2. Meanwhile, in a jug, combine the oil, lemon juice and vinegar with some seasoning.
  3. Once the quinoa has cooled, mix with the dressing and all the remaining ingredients and season. Ready to serve!

Bon appetit,

Nicole


Keep a look out on this site for details on the next ‘EAT WELL, FEEL BETTER’ course at the Macmillan Horizon.

Denise’s Story

I have survived four cancer operations, spaced every 2-3 years since 2010.  The likelihood of a recurrence is considerable so I have learned to live with this.  Each operation involved a resection to my large bowel, although the cancer was in my peritoneum (the area inside the abdomen but outside the bowel).

More accurately, I have cancer of the appendix – Pseudo Myxoma Peritonea or PMP for short.  It is rare and starts at the end of the appendix.  When the tumour burst in 2010, cells were sprayed all over the peritoneum and they lurk there for years, hence my acceptance of a probable recurrence. 

It was almost impossible to diagnose as initially the tumour didn’t show up on a CT scan and of course a colonoscopy didn’t detect anything outside the bowel.  My first operation was as a result of an elected appendectomy – I knew something was wrong and for a year or more was told it was probably a grumbling appendix.  The tumour at the end of the appendix had penetrated the bowel, but not the lymph nodes, so it was a Dukes B diagnosis.

The tumour was removed, and I experienced 6 months of chemotherapy which virtually wiped out half a year of my life.  I was unable to do anything. I was totally without energy and with painful neuropathic symptoms in my mouth, hands, lower legs and feet.  The tumour returned in 2012 and I underwent a second operation, again at Brighton RSH.  But in 2014 yet another tumour developed and I was referred to Basingstoke, one of two specialist hospitals in the country that deals with peritoneal malignancy.  There I had what is called a cytoreduction – the removal of several bits inside the peritoneum including ovaries, womb and greater omentum, a resection of some of the small bowel and the removal of the abdomen wall on the RH side.  This was replaced with a mesh.   I feel like Bionic Woman!  The operation lasted 13 hours.

Although I was flushed out with hot chemotherapy and told that all visible cancer cells were removed, a tumour again returned in November 2016.  I was eventually operated on in March 2017.  My bowel had totally seized up and I didn’t eat for 10 days.  I was given palliative advice and planned my funeral.  The family gathered at my bedside and we said our farewells. At the last moment and when I was preparing myself for my demise, I was again accepted into Basingstoke as an emergency patient.  They performed an absolute miracle, wading through all of the scar tissue, removing the tumour (which had not only pressed on and stopped the bowel from working, it had wrapped itself round the femoral artery – I could have lost my right leg) and they saved my life.  The fact that I am left with a permanent stoma is merely a small inconvenience.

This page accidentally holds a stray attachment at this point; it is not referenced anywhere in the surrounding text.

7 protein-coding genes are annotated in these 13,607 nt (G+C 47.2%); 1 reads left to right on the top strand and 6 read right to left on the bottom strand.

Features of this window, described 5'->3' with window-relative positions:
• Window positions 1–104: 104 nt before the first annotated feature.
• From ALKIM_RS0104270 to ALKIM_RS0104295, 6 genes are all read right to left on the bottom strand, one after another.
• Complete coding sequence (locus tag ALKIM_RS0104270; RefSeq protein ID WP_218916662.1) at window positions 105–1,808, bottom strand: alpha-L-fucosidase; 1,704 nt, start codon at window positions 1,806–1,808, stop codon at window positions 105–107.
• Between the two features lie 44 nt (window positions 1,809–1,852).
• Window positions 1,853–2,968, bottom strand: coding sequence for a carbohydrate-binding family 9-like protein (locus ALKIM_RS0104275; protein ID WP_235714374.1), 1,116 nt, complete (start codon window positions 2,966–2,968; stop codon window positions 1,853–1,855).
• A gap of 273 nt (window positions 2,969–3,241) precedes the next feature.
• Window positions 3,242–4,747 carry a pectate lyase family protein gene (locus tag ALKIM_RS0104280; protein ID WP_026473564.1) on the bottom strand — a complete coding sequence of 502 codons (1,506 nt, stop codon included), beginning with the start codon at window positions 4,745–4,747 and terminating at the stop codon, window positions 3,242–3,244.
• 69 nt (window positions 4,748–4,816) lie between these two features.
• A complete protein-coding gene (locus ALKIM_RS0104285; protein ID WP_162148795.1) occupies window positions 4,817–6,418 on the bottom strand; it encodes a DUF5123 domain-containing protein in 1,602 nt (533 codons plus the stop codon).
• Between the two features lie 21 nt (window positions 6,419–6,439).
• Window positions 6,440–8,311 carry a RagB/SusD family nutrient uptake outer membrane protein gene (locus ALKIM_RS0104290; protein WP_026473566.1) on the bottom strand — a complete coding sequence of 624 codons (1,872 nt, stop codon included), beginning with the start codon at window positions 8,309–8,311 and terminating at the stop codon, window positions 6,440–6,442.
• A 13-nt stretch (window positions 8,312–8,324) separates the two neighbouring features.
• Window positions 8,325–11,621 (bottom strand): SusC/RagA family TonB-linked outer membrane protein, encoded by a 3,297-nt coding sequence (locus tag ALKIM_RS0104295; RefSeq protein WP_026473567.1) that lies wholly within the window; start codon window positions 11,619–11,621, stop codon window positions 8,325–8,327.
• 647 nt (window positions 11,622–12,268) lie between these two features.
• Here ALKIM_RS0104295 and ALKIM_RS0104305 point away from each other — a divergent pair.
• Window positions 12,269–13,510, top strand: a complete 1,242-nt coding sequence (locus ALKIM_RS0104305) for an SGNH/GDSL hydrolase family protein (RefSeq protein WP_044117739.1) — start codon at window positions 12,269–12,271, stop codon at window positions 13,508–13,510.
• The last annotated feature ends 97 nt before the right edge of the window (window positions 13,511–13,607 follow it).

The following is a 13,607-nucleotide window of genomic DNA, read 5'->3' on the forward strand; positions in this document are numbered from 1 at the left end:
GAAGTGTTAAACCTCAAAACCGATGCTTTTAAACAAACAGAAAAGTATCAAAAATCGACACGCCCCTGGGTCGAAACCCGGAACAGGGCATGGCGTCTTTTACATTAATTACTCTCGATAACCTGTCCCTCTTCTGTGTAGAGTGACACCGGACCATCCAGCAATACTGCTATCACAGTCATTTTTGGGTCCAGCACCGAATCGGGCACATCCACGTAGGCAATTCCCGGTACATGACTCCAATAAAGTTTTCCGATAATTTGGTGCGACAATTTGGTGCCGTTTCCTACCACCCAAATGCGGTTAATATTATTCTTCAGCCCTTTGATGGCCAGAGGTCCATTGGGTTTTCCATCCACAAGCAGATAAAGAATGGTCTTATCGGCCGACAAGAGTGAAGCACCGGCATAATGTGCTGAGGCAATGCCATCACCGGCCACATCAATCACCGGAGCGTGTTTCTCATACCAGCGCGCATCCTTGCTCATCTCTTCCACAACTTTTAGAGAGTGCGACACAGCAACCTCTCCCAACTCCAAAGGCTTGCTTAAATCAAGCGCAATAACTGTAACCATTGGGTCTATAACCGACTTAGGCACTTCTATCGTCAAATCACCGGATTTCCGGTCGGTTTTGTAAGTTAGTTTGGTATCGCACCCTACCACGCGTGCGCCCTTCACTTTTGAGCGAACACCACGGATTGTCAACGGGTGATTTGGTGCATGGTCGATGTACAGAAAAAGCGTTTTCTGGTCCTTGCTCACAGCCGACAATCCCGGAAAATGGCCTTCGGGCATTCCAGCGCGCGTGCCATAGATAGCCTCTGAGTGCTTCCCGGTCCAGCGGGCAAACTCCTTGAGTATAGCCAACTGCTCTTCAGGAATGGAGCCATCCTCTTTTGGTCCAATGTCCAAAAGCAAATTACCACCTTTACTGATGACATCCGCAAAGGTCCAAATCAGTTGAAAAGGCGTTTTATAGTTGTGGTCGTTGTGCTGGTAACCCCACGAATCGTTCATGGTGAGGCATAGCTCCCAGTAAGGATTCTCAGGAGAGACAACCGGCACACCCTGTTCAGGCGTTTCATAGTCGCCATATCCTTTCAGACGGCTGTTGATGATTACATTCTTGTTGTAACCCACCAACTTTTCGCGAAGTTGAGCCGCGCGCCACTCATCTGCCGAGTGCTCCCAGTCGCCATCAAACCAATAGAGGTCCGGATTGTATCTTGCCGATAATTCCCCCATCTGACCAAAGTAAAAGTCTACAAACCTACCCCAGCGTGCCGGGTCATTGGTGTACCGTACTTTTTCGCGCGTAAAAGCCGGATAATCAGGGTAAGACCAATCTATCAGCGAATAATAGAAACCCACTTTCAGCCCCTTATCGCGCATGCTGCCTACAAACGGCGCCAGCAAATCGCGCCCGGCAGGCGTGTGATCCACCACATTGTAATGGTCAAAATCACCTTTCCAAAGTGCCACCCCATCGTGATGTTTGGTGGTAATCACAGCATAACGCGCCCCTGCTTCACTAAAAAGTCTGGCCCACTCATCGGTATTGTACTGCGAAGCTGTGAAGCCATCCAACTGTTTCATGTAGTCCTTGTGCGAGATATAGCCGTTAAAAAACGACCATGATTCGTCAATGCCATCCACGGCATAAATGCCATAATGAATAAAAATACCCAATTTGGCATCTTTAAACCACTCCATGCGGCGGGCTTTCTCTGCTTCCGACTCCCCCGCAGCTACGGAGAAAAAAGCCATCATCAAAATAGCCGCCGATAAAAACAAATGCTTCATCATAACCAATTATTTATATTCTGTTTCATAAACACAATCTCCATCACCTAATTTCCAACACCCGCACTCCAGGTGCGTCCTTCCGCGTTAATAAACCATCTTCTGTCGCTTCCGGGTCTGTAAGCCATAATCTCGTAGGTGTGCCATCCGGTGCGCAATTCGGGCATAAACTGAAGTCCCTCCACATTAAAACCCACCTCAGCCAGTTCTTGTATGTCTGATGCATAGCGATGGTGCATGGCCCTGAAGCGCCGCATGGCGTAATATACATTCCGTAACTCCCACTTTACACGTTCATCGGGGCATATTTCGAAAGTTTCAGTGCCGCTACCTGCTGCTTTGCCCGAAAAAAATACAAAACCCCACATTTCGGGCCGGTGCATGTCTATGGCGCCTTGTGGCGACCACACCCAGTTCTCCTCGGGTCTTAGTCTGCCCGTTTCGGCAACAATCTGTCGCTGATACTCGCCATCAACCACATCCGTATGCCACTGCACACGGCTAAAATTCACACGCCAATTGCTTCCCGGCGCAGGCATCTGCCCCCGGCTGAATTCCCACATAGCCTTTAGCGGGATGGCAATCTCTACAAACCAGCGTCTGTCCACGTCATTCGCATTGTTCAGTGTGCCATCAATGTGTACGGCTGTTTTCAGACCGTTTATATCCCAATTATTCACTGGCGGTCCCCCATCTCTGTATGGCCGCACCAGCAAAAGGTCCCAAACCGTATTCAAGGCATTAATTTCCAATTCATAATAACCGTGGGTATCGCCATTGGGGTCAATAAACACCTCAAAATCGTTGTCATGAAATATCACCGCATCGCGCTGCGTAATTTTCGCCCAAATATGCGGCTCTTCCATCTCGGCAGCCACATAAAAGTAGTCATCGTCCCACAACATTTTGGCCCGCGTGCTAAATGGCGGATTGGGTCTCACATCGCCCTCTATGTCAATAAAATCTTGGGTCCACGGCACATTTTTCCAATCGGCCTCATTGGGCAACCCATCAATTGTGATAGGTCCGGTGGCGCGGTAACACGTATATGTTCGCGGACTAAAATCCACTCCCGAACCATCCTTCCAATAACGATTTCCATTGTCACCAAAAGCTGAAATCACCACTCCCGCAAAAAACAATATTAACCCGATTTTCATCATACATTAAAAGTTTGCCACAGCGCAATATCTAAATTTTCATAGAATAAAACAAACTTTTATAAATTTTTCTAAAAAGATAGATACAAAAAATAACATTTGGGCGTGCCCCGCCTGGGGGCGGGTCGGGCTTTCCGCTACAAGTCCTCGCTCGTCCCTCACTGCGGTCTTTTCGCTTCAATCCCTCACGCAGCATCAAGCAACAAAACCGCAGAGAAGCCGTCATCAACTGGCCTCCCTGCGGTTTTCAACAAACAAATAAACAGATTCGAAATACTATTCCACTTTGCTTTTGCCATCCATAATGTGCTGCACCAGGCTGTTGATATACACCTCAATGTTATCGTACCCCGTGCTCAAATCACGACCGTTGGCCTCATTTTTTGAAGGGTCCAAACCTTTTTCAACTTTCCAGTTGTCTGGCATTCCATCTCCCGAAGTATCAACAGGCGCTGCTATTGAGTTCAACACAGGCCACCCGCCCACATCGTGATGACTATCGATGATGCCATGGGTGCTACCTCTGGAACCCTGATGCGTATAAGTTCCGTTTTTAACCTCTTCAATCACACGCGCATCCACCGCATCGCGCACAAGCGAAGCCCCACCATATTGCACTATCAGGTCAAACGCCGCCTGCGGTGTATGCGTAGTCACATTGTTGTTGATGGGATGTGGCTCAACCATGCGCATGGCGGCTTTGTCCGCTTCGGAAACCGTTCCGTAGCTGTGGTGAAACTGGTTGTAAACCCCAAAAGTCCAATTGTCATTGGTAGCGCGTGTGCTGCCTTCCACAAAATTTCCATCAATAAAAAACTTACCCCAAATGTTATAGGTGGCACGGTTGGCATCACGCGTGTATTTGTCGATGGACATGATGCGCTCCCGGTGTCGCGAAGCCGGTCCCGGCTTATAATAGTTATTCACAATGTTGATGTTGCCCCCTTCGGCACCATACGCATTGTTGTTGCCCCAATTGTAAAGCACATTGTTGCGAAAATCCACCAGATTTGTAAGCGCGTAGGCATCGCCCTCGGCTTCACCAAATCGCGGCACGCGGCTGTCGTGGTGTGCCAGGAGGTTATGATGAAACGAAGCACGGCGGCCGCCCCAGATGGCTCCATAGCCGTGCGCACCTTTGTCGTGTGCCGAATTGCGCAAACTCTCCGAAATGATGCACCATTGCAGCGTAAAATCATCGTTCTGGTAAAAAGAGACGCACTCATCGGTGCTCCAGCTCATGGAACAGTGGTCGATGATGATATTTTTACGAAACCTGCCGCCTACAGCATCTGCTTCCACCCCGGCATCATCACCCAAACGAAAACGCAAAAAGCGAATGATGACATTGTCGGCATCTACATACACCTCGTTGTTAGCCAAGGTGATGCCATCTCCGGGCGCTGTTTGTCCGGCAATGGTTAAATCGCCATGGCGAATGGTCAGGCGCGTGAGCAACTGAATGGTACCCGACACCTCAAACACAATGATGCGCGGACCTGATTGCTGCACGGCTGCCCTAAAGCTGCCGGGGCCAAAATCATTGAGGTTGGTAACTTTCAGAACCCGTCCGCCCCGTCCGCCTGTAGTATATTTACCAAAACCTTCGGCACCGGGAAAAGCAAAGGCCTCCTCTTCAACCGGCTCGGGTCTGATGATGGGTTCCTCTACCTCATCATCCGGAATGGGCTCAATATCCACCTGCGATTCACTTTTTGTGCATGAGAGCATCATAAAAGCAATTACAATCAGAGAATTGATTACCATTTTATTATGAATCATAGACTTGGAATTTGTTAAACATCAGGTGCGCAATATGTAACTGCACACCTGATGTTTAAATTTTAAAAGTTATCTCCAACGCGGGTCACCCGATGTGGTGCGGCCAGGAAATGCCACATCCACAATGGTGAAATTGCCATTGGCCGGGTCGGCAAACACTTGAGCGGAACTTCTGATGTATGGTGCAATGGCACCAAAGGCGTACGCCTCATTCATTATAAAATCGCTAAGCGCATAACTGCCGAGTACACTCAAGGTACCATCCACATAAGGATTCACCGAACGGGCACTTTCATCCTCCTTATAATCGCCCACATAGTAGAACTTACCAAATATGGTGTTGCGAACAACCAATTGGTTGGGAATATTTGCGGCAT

To say I am grateful to the NHS is an understatement! I owe my life several times over to both Brighton and Basingstoke hospitals and have nothing but praise for the clinical and nursing staff for all of their help, support and expertise.

But, I have learned several lessons since that first pain in my abdomen:

  • As soon as you feel any discomfort in the abdomen, ask for a referral to a consultant and for a CT scan. I hoped it would go away and as I felt ok I wasn’t too worried.  I left it for at least 18 months.  I should have insisted on a referral.
  • Brighton hospital (level 9) is amazing, but they don’t do cancer operations outside the bowel. There are too many essential organs and arteries in the peritoneum.  They knew that my cancer was on the appendix, but only referred me to Basingstoke for operations 3 and 4.  This might have been for financial reasons.  I don’t know.
  • Urge your oncologist to revise your chemotherapy prescription if you are unhappy with it. Mine was the highest dose as I am very tall.  This seems so arbitrary and my dose was almost halved at a stroke.  This was after 3 months.  Again, I wasn’t one to complain!  Even the half dose wiped me out.  As a result the MDT have agreed not to put me on chemotherapy following my last 3 operations. 
  • Always go to an oncologist’s and consultant’s meeting armed with questions and take someone with you as it is so easy to forget what is said. Ensure that they explain blood test results and CT or other scan results in simple, non-medical terms.
  • C-Side has given me so much confidence, information and friendship. I wish I knew then what I now know when I started off on my cancer journey.  I have learned the best way to find out what I need to know; what is worth worrying about and what value a shared experience with other cancer patients can do for my confidence and outlook on life.

    Denise
    Seaford
    8th September 2017